What causes prosperity?
Two economists argue that economic abundance arrived in the West because of changes in ethics and rhetoric and ideology.
For much of human history poverty was our natural state. In 1100, per capita Gross Domestic Product in England was just $1,151 annually (in 2011 dollars). Seven centuries later, it had tripled in real terms to $3,343, a level around Kenya’s in 2018. But around 1800, something incredible happened: per capita incomes began an increase that was both rapid and sustained. The economic historian Deirdre McCloskey calls this “The Great Enrichment.” After 1800, it took just 140 years for England’s per capita GDP to triple, instead of eight centuries, and it tripled again in the 62 years after that. In the United States, per capita GDP increased by 2,074 percent between 1800 and 2018. It is often asked what causes poverty, but the real question – especially if you’re Kenyan – is what causes prosperity?
The correct answer must explain both why the Great Enrichment happened when it did – roughly around 1800 — and where it did — northwestern Europe and its offshoots, such as North America. In a new book co-written with economist Art Carden — “Leave Me Alone and I’ll Make You Rich: How the Bourgeois Deal Enriched the World” – first dismisses several common theories.
The first theory the authors tackle is a popular notion that “the west” became rich through the expropriation and exploitation of empire and slavery. But McCloskey and Carden point out that empires and slavery had existed around the world throughout recorded history without causing a Great Enrichment anywhere else at anytime else. Invoking imperialism or slavery fails to explain why the Great Enrichment happened when it did and where it did.
Capital accumulation is another common theory. But again, McCloskey and Carden explain that people had accumulated capital in many places over many centuries without prompting a Great Enrichment: “Romans and Chinese and all human beings back to the caves have always accumulated capital, abstaining from consumption to get it. Sheer accumulation, without new ideas, runs up against sharply diminishing returns.” The same objection applies to “answers” invoking savings. This, too, is an activity found in many places over many centuries with no resulting Great Enrichment. Once again, these “answers” fail to answer the when and where questions.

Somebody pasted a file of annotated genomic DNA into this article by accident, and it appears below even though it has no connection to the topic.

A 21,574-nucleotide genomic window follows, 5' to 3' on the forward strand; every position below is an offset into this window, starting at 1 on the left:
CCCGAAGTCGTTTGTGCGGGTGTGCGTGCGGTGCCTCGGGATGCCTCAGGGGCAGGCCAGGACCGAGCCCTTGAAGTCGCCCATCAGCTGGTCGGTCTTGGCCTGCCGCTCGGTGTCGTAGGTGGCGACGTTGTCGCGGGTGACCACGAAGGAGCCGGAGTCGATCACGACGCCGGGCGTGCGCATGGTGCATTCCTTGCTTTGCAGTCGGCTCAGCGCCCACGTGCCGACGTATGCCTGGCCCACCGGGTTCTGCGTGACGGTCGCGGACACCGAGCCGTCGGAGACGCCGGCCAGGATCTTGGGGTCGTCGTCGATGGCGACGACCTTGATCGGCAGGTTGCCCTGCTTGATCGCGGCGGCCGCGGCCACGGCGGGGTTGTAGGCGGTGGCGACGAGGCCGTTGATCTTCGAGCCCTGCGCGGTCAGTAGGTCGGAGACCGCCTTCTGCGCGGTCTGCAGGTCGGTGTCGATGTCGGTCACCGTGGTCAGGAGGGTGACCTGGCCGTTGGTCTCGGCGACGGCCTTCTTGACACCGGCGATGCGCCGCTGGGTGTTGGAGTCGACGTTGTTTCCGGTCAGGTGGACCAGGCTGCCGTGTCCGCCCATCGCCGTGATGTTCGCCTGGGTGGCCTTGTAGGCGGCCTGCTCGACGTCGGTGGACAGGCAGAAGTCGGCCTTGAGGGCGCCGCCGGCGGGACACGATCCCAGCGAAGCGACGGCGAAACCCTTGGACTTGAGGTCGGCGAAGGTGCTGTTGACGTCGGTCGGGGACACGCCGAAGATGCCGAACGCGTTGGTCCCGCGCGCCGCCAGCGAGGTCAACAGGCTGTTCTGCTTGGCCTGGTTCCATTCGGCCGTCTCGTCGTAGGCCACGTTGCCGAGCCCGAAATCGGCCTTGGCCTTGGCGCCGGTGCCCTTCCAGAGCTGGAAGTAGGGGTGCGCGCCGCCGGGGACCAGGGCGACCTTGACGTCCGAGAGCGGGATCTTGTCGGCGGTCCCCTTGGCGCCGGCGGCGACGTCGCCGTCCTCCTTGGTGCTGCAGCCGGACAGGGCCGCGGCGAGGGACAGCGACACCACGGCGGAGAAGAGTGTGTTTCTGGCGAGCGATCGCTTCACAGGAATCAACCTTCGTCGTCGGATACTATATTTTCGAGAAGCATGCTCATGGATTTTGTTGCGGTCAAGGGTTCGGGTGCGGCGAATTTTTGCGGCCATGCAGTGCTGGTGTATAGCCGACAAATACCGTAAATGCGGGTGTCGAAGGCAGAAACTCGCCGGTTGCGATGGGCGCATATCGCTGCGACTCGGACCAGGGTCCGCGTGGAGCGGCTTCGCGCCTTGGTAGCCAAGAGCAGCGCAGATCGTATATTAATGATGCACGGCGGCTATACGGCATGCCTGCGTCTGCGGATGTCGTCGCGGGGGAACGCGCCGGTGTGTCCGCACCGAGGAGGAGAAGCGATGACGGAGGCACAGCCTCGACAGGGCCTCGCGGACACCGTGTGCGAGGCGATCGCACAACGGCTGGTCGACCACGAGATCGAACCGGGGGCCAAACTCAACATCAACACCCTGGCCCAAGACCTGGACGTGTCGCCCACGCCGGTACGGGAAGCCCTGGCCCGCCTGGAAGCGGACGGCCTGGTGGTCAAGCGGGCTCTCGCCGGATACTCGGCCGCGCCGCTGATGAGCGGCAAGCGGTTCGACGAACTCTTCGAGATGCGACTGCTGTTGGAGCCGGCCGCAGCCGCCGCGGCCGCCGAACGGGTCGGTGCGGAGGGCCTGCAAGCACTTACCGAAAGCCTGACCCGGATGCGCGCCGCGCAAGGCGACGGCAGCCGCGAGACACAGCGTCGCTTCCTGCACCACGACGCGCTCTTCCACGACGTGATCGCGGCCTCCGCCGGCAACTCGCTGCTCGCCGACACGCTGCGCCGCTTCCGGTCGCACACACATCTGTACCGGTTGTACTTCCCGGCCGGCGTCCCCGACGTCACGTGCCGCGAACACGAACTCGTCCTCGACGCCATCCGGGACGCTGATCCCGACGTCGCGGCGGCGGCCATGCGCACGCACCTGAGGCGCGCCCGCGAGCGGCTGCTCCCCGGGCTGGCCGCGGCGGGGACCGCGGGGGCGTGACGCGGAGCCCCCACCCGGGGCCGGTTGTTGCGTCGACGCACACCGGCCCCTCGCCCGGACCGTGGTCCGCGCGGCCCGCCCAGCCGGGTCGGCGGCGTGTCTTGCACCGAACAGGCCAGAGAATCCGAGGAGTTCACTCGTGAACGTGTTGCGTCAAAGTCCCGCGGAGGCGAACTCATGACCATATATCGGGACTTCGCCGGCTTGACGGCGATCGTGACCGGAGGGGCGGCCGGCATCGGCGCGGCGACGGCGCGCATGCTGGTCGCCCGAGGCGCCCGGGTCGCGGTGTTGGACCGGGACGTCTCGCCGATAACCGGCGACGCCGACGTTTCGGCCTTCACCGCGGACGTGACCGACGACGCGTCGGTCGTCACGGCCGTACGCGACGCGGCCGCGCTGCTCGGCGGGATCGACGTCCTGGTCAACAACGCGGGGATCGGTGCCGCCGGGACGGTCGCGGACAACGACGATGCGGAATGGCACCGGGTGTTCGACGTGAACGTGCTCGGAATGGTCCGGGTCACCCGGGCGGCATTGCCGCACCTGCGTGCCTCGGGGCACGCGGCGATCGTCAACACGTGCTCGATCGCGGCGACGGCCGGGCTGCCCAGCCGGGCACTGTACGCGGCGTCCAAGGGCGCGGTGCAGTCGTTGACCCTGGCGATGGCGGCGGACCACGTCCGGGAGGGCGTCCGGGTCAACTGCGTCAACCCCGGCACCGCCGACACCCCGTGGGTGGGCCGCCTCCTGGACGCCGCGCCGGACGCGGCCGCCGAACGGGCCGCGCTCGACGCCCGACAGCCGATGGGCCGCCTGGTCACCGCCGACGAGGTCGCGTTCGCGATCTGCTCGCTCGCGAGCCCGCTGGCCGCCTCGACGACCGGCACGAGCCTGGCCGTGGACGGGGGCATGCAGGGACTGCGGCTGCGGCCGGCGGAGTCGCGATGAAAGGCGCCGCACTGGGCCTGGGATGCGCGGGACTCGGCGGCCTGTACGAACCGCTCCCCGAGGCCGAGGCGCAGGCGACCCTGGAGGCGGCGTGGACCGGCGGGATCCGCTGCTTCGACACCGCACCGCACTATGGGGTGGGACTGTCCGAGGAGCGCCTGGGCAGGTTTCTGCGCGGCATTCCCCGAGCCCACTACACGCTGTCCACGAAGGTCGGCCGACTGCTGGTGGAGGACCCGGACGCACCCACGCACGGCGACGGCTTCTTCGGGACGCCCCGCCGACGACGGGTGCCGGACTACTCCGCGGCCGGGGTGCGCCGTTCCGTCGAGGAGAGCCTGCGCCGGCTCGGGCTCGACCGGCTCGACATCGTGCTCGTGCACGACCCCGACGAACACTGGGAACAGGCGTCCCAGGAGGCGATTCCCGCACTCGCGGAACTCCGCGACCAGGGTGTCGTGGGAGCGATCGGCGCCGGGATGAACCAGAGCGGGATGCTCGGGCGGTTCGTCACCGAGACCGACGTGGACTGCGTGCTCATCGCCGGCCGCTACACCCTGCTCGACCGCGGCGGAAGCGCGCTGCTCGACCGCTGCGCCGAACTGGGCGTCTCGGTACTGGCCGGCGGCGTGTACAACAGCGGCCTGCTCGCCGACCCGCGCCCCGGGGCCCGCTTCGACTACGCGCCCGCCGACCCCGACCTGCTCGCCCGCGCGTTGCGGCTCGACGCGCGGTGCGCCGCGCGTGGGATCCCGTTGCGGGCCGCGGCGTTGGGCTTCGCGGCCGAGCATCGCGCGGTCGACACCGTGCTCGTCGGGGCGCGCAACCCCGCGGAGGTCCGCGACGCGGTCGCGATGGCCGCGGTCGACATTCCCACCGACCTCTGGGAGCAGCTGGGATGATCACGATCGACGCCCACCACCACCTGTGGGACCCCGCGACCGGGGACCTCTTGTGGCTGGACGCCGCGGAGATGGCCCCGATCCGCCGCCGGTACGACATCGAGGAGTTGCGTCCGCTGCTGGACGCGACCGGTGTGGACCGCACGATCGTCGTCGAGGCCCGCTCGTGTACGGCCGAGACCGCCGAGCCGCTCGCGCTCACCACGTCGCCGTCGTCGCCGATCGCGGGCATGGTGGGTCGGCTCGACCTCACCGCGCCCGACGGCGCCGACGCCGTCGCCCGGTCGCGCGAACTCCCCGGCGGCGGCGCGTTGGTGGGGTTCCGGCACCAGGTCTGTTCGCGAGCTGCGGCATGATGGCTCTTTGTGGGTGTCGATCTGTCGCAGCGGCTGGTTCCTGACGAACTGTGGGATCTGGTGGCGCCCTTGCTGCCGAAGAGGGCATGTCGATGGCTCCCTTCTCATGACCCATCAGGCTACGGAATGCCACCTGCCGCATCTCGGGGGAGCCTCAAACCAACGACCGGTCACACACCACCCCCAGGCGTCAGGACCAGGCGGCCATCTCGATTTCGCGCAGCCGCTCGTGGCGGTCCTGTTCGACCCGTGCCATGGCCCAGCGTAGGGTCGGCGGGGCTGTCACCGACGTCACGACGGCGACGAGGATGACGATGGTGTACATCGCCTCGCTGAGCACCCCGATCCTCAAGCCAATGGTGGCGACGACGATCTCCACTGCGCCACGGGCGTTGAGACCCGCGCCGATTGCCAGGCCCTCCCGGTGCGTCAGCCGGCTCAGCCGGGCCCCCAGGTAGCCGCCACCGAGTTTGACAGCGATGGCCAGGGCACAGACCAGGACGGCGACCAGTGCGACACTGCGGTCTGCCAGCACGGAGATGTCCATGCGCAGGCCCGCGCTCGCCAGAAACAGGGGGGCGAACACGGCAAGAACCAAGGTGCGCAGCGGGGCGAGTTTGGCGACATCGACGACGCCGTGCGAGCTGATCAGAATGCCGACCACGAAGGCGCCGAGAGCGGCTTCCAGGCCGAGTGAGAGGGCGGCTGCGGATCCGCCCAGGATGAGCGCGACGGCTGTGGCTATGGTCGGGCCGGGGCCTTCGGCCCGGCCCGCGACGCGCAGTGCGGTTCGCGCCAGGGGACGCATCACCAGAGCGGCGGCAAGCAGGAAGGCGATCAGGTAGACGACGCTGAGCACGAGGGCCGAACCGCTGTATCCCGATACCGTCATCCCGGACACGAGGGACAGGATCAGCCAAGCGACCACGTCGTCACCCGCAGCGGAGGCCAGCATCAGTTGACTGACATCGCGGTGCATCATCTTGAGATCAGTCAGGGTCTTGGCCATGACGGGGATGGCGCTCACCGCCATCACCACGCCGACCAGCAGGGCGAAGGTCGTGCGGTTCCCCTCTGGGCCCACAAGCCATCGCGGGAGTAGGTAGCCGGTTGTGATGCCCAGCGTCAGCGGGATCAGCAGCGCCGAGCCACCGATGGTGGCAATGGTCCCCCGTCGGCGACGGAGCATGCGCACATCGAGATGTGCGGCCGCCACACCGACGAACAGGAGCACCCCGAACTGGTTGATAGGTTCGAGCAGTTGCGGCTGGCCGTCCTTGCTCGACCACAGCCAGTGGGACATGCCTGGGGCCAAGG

Theories invoking geography – a favorable climate or resource endowment – might explain the where, but they fail if they cannot also explain the when. The geography of northwestern Europe or its offshoots did not suddenly change around 1800: “Coal and coastlines and navigable waterways and fertile farmland have sat for millennia without leading to a Great Enrichment.”
Some economic historians have tried to answer both questions by examining the historical record of Britain around 1800. Around that time, Britain experienced “better property rights, a work ethic, a consumer society, competition, modern medicine, and science.” This approach gets us nearer, but on close examination this still doesn’t answer the when and where questions. While they are all desirable circumstances, McCloskey and Carden note that property rights, commercial competition, hard work, and consumption are all found commonly throughout history; modern medicine and science are results of enrichment, they argue, not its causes.
So what did cause the Great Enrichment? McCloskey and Carden argue that “it was because of a change in ethics and rhetoric and ideology.” Why then and there? “A combination of happy accidents,” they write. These were:
“…embodied in the four Rs… reading, reformation, revolt, and revolution. They led to the fifth R, a revelation of commerce and betterment, plain in literature and political thought…of England and Scotland, culminating in the Bourgoise Deal. The Deal was slowly expanded to all classes and was partially protected from the other B-Deals by liberalism and the success of the innovism among commoners that it inspired”
“Give ordinary folk the right to life, liberty, and the pursuit of happiness – against ancient tyranny (and modern regulation, industrial planning, and occupational licensure) – and they commence thinking up all manner of new ideas” McCloskey and Carden write. “New ideas” which, for example, put accumulated but dormant capital and savings to work utilizing the coal that had lain uselessly under British feet for 300 million years.
But if the Great Enrichment was based on a “change in ethics and rhetoric and ideology,” will it continue if they change again? This book explains how humanity escaped from poverty and how those still stuck there, like our Kenyans, can get out. But, in doing so, it tells us how fortunate we are for that Enrichment. McCloskey and Carden offer an exploration and celebration, but a warning, too.